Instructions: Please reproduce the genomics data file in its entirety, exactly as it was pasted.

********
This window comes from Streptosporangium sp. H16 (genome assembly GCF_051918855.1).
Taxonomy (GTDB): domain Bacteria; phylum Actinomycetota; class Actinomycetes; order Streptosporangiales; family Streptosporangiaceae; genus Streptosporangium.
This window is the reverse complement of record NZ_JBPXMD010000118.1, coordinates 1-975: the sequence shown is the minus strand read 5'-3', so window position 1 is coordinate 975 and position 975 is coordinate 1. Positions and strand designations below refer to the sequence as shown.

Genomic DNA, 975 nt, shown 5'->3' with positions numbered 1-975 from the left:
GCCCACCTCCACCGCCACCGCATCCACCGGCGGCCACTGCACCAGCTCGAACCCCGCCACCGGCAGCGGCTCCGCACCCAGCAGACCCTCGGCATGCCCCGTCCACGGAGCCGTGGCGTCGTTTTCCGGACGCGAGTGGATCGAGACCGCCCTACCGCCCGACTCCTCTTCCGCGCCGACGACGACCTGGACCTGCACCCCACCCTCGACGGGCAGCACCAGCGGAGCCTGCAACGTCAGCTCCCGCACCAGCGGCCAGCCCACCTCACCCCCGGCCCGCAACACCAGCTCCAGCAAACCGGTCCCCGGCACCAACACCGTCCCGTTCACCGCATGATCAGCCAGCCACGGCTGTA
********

This window comes from Streptosporangium sp. H16 (genome assembly GCF_051918855.1).
Taxonomy (GTDB): domain Bacteria; phylum Actinomycetota; class Actinomycetes; order Streptosporangiales; family Streptosporangiaceae; genus Streptosporangium.
This window is the reverse complement of record NZ_JBPXMD010000118.1, coordinates 1-975: the sequence shown is the minus strand read 5'-3', so window position 1 is coordinate 975 and position 975 is coordinate 1. Positions and strand designations below refer to the sequence as shown.

Genomic DNA, 975 nt, shown 5'->3' with positions numbered 1-975 from the left:
GCCCACCTCCACCGCCACCGCATCCACCGGCGGCCACTGCACCAGCTCGAACCCCGCCACCGGCAGCGGCTCCGCACCCAGCAGACCCTCGGCATGCCCCGTCCACGGAGCCGTGGCGTCGTTTTCCGGACGCGAGTGGATCGAGACCGCCCTACCGCCCGACTCCTCTTCCGCGCCGACGACGACCTGGACCTGCACCCCACCCTCGACGGGCAGCACCAGCGGAGCCTGCAACGTCAGCTCCCGCACCAGCGGCCAGCCCACCTCACCCCCGGCCCGCAACACCAGCTCCAGCAAACCGGTCCCCGGCACCAACACCGTCCCGTTCACCGCATGATCAGCCAGCCACGGCTGTA